Rolf Benz 594 is a real all-rounder. It can be staged in many different ways and adapts well to different rooms and usage scenarios. It can be used as a standalone piece of furniture such as a cosy armchair for reading and relaxing. Or it can be positioned in a group of chairs, in an open plan office, for example, or a hotel lobby. For meetings, interviews or for small talk.
Which combination of materials do you like best for this armchair? Do you have a personal favourite?
That’s a difficult question, there are so many options. The armchair can be individualised in many different ways. However, since we have lots of concrete at home, the base frame made of natural oak would look really good. For the cover, I would probably go for something more structured or fluffy. I think bouclé is great, for example. Or even velvet. That also makes the whole thing feel lovely.
Where do you find inspiration for your work?
I find it really easy to find inspiration. I'm really curious and I’m observant. You have to be very open to pick up on different stimuli. It can happen anywhere. Even in your normal everyday life, you can always notice something exciting and suddenly discover a wonderful colour or an unusual combination of materials, for example. I also find inspiration in the studio. In the archives, or while talking with my team. In museums or on trips, too, of course. And sometimes, it also helps to watch craftsmen as they work to find new solutions. You simply have to remain open.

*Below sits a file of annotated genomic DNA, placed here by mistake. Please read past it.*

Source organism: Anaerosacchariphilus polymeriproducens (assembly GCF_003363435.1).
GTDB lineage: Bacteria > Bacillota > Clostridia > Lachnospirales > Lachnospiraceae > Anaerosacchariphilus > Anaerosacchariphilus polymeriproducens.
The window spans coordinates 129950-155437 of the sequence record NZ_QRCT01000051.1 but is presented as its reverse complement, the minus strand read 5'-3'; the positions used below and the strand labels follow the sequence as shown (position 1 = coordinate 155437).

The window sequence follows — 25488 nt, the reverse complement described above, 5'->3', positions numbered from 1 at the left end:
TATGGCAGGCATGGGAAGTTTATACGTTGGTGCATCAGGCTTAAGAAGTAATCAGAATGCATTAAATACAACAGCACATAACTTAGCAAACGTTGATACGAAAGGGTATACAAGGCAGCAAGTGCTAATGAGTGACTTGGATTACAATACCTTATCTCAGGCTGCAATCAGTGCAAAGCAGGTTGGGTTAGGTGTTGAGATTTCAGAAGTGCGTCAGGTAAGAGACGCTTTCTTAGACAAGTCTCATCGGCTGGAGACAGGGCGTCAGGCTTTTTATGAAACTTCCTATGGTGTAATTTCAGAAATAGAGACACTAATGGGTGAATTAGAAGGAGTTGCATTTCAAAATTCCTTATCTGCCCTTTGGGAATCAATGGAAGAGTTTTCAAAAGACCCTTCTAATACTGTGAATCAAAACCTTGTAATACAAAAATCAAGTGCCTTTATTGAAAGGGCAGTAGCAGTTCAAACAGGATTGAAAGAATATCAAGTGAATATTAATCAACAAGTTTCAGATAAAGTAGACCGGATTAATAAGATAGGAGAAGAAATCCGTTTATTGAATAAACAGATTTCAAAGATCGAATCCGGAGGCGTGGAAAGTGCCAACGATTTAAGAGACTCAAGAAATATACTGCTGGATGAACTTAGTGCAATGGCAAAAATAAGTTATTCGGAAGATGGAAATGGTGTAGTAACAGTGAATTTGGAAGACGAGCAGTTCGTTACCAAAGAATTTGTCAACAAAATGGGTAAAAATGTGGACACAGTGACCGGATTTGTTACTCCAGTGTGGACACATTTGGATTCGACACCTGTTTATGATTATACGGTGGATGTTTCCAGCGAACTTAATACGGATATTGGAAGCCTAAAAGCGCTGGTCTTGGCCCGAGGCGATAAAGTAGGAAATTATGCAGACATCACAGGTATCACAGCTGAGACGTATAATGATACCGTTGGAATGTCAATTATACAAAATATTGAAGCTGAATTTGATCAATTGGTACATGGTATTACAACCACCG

Are there any role models who have particularly influenced you and how you work?
I find it difficult to list certain designers or people. You quickly forget one or other of them. That’s why I prefer to refer to the artisans who so cleverly realise our designs behind the scenes. All of them at Rolf Benz do such amazing work and their know-how is incredible. It’s knowledge that has been passed down from generation to generation. That’s what I think is exemplary. We are extremely fortunate to have master craftsman training here in Germany. It’s a valuable cultural asset and I really appreciate it.